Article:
Kolkata: Calcutta High Court to continue the strike. The Calcutta High Court Bar Association to held a meeting on Thursday regarding the ongoing strike in Calcutta High Court and decide
Earlier, an RTI activist filed a public interest litigation (PIL) seeking court intervention to bring an end to the cease work that has put common people in great trouble.
The litigant, Biswanath Goswami, said although he has filed the PIL at the Calcutta High Court, the application has been addressed to the Chief Justice of the Supreme Court of India.
“I have been informed by the registrar general of the high court that they will forward my application to the office of the CJI at the earliest,” Goswami said.
Goswami said that in his application he has quoted various judgements of the apex court that declared such strikes as illegal. “This is the first and only move by any person to end ongoing strike or cease–work,” he claimed.
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The strike, called by Bar Association of Calcutta High Court and supported by Bar Library and Incorporated Law Society, started on February 18 to press for immediate appointment of judges in the court.
A total of 10,000 advocates are on strike, paralysing the operations of the country’s oldest high court. There are more than 2.2 lakh pending cases at Calcutta high court.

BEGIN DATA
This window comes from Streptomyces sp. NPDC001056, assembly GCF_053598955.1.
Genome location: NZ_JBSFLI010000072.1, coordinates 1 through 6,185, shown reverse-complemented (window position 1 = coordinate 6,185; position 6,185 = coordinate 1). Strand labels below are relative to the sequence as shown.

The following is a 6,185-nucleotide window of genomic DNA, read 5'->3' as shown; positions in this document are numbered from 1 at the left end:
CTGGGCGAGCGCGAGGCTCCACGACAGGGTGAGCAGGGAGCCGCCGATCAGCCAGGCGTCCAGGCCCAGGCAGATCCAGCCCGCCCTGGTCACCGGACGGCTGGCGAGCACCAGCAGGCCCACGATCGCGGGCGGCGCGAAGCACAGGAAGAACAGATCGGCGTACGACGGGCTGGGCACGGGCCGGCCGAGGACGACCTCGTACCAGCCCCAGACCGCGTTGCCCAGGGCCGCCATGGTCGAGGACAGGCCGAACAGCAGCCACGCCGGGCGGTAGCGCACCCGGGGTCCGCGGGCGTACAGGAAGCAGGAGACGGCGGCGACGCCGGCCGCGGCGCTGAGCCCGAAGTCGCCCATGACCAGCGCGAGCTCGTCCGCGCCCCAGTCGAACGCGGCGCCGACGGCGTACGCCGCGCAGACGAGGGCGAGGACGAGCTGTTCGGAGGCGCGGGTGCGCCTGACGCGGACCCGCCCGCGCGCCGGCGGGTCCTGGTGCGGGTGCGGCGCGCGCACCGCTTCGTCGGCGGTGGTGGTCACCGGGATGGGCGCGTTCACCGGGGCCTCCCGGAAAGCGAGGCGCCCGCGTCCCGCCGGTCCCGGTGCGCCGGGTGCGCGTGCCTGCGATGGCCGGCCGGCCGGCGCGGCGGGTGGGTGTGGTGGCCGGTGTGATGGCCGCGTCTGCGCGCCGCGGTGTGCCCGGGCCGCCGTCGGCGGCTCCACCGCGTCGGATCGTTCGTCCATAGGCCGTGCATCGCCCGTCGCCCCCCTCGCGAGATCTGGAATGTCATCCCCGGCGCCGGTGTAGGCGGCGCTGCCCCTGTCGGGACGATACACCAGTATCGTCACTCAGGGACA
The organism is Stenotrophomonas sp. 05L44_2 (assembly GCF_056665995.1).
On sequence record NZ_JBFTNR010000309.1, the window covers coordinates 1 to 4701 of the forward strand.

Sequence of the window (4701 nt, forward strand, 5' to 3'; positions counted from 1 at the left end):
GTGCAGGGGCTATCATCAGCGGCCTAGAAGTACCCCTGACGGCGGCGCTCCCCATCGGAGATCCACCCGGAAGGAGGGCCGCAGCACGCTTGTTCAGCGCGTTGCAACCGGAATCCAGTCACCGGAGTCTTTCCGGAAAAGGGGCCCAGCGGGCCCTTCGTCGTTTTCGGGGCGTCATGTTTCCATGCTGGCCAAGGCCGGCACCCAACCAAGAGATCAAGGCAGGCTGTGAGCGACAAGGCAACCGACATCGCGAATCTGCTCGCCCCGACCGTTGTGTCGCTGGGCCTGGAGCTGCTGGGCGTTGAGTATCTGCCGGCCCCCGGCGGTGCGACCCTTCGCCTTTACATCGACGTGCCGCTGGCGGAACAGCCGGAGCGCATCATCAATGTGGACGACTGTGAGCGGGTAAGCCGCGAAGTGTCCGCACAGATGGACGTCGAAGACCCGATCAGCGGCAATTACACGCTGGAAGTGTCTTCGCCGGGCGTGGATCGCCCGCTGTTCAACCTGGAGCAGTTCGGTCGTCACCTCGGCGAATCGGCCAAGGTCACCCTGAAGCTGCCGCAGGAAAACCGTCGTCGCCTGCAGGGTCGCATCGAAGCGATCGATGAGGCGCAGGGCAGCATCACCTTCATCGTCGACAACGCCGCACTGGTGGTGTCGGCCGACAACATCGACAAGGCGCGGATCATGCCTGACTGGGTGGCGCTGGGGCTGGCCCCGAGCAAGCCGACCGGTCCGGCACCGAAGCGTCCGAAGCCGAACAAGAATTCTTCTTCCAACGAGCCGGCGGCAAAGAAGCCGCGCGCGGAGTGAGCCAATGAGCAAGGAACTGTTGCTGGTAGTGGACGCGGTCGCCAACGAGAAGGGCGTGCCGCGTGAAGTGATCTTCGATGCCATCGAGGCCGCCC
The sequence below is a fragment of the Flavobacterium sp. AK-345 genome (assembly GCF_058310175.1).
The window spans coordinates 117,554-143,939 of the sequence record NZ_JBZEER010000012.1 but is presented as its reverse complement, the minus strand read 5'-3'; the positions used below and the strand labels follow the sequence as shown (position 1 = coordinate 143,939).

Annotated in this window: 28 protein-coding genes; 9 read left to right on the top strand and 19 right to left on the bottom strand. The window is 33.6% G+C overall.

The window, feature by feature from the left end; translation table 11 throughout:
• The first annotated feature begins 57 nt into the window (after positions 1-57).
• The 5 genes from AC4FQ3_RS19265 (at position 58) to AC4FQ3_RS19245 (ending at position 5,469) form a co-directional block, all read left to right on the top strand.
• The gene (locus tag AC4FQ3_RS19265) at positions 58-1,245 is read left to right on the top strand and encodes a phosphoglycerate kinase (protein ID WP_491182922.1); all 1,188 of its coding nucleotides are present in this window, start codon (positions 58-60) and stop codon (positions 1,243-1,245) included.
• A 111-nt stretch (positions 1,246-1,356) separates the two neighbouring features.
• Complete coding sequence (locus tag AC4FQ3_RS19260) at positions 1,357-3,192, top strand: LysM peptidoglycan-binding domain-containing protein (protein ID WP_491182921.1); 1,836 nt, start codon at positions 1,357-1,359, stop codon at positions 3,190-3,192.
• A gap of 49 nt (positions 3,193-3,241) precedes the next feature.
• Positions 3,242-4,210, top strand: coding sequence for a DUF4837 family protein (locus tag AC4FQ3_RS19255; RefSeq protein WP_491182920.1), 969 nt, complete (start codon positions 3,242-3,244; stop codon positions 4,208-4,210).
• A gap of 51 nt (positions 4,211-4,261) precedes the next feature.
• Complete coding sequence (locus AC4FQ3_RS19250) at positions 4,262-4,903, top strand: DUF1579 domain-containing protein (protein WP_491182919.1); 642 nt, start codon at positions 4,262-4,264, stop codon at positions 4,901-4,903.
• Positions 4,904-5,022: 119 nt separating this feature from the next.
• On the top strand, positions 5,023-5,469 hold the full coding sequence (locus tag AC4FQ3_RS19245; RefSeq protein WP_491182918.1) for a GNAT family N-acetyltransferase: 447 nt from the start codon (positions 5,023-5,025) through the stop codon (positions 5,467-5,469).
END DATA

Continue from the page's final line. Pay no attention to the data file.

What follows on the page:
Bar Association president Uttam Kumar Majumdar denied any knowledge of the PIL filed by Goswami. “I am unable to comment since I am not aware of it,” he said. The association is scheduled to review the situation on April 19 and take a decision on whether to continue with the strike.
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Though there is a sanctioned strength of 72 judges at the Calcutta High Court, there are only 33 right now. Two of these 33 judges are deputed at Port Blair circuit bench, thus effectively reduces the number to 31.
The Bar Association has argued is that except Karnataka High Court, every high court in the country has more than 50-60% of the sanctioned strength of judges. Only Calcutta High Court is functioning with 45% strength, it has said.
This is the longest strike by lawyers at the court. The earlier record was a 45-day strike in 2004. It was part of a statewide stir against a sharp revision of stamp duty rates in which lawyers from all courts in West Bengal participated.